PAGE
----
Average sales per establishment $3.6 million
            Market 2 - Construction machinery
            Construction machinery (SIC 3531) consists of earthmoving equipment (bulldozers, shovel loaders, and excavators), off-highway trucks, power cranes, crawlers, draglines, and trenchers. However, if the industry can capitalize on new technologies and expand into developing markets, growth is expected to average nearly three percent from 1999 to 2002. An important factor in the future growth of this subsector could be the National Ambient Air Quality Standards, issued by the EPA in July, 1997. Firms are in the process of assessing the impact of the change in ozone standards on their production processes.
            Establishments that are primarily engaged in manufacturing heavy machinery and equipment, such as bulldozers, concrete mixers, and cranes.
            Market Size Statistics
            Estimated number of U.S. establishments 2,266
            Number of people employed in this industry 125,081
            Total annual sales in this industry $58,196.9 million
            Average employees per establishment 57
            Average sales per establishment $34.3 million
            Market 3 - Food products machinery
            U.S. manufacturers of food products machinery benefit from the huge domestic market. According to the U.S. Department of Agriculture, the processed food industry is the largest manufacturing and distribution sector in the U.S. economy, accounting for more than one-sixth of the nation's industrial activity. In addition, the United States is a major player in the global food industry, manufacturing approximately one-fourth of the world's processed foods. In 1997 U.S. shipments of processed foods and beverages were estimated at approximately $471 billion. Six of the 10 largest, and 21 of the top 50 food processing companies in the world are headquartered in the United States. In addition to providing a large and viable home market for domestic machinery manufacturers and process technologists, the United States is a magnet market for advanced foreign high-technology machinery suppliers and for direct investment in the food industry.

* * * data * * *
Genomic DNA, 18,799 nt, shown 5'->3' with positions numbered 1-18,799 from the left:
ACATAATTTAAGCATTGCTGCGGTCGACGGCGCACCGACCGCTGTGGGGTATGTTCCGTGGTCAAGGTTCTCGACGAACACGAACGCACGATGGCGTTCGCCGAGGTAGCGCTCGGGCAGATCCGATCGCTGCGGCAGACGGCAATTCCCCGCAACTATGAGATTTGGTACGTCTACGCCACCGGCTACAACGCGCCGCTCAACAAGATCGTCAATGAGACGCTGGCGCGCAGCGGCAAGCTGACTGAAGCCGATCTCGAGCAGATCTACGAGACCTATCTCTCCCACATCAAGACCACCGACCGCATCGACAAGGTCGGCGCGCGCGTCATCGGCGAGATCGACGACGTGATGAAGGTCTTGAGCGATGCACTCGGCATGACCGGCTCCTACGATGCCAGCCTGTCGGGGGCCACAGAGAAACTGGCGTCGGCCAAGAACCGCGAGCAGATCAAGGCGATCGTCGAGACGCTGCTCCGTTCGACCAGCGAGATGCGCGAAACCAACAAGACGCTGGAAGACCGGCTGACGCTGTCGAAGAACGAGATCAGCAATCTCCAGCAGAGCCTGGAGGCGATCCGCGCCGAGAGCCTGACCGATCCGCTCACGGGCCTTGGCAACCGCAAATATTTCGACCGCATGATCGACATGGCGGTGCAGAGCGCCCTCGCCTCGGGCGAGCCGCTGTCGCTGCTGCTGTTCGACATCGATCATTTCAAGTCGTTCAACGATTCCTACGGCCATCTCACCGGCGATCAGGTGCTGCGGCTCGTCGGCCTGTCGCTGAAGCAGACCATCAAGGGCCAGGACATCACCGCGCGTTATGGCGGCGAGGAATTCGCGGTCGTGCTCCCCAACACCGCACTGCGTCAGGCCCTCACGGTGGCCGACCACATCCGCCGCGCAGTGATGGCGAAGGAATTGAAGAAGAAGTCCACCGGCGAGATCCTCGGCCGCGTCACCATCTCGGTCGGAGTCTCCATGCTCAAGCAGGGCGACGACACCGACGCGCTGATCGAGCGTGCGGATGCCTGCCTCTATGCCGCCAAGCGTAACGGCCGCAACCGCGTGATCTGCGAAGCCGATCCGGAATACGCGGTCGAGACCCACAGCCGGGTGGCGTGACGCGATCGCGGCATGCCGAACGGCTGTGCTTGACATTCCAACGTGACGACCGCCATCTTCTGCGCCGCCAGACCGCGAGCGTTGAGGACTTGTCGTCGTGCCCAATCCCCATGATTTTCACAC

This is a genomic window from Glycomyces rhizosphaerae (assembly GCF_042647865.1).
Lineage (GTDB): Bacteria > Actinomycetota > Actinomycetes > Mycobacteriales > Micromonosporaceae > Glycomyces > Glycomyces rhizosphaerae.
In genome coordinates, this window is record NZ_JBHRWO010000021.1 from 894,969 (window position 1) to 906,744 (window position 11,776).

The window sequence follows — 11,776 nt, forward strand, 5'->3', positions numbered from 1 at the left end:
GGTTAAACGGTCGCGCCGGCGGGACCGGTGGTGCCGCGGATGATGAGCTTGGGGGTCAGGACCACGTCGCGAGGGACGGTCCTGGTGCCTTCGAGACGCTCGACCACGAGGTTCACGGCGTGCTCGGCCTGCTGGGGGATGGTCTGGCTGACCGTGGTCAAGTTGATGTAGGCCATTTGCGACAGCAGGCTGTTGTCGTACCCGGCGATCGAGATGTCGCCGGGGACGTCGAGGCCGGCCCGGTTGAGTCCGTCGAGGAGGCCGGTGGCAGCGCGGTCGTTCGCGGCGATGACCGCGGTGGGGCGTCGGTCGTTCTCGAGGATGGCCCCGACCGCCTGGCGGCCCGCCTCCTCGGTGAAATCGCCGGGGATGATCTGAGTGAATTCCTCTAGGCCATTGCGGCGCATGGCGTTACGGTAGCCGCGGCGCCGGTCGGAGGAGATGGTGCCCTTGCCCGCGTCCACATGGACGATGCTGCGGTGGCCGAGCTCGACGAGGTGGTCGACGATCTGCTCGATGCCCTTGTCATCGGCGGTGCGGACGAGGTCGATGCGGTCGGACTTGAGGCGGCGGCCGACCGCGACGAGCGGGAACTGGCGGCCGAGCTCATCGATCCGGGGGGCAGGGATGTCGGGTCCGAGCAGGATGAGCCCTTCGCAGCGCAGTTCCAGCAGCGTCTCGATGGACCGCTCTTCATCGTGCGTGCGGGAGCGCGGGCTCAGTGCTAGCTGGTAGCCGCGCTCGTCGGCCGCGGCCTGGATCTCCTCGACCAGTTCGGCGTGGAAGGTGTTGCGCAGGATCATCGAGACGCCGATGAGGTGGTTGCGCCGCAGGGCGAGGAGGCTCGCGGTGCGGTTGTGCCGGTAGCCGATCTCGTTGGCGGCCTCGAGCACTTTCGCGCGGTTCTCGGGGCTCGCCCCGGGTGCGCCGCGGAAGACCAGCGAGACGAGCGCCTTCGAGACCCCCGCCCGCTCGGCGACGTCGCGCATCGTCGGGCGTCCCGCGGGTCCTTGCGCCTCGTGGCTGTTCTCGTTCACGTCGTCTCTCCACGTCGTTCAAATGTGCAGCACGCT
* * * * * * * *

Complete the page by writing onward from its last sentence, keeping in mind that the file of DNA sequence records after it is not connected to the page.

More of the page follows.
Market 4 - Electrical equipment
            Between 1992 and 1996, electrical equipment industry shipments boomed, increasing five percent in real terms. This growth ended a negative period in 1990 and 1991, during which shipments declined more than nine percent. The most important factor underlying those boom years was significant investment by firms in terms of both expansion and upgrading of their capital base. Low interest rates, technological improvements, and a healthy export climate stimulated this capital spending. The relays and industrial controls subsector, and the motors and generators subsector, historically have had the largest shipment values; during the period 1992-1996, both subsectors experienced the most vigorous growth, with average annual increases in shipments approximating seven percent each.
            Market 5 - Turbines
            The bulk of electricity production in the United States comes from steam turbines because of their efficiency and large capacity. However, gas turbines, which are also call combustion turbines, are accounting for the bulk of new manufacturing capacity in the turbine-producing subsector, particularly for peak load times and emergency and reserve power. Of the increase in generating capacity at U.S. electric utilities between 1992 and 1996, the Energy Information Administration estimates that over 60 percent can be attributed to newly-installed gas turbines. More than three-quarters of the planned capacity additions at these utilities, from 1997 to 2006, are expected to use gas as the primary energy source.
            Market 6 - Motors and Generators
            This subsector includes the production of electric motors (other than engine starting motors) and power generators, motor generator sets, railway motors and control equipment, and motors, generators, and control equipment for gasoline, electric, and oil-electric buses and trucks.
            Other Markets
            Industry: Power transmission equipment, nec.
            Establishments that are primarily engaged in manufacturing mechanical power transmission equipment and parts, for industrial machinery.
            Market Size Statistics
            Estimated number of U.S. establishments 18,984
            Number of people employed in this industry 427
            Total annual sales in this industry $3,338 million
            Average employees per establishment 47
            Average sales per establishment $10.9 million
            4.3.1 Competition
            Competitive threats come from machine shops who perform similar types of machining, as well as design firms that have established relationships with a large customer base. Their machinery, tooling, fixturing, and inspection equipment is tailored to accommodate specific customer products. Their weaknesses, however, are lack of engineering ability, process control, expertise to develop and combine processes, to synchronously combine operations, and an inability to design and build automatic load and unload systems for internal use.
            .3.2 Customer Buying Criteria
            Machine Tooling believes that our customers choose our products based on the following criteria:
            · Price.
            · Performance.
            · Customer service and support.
            5.0 Strategy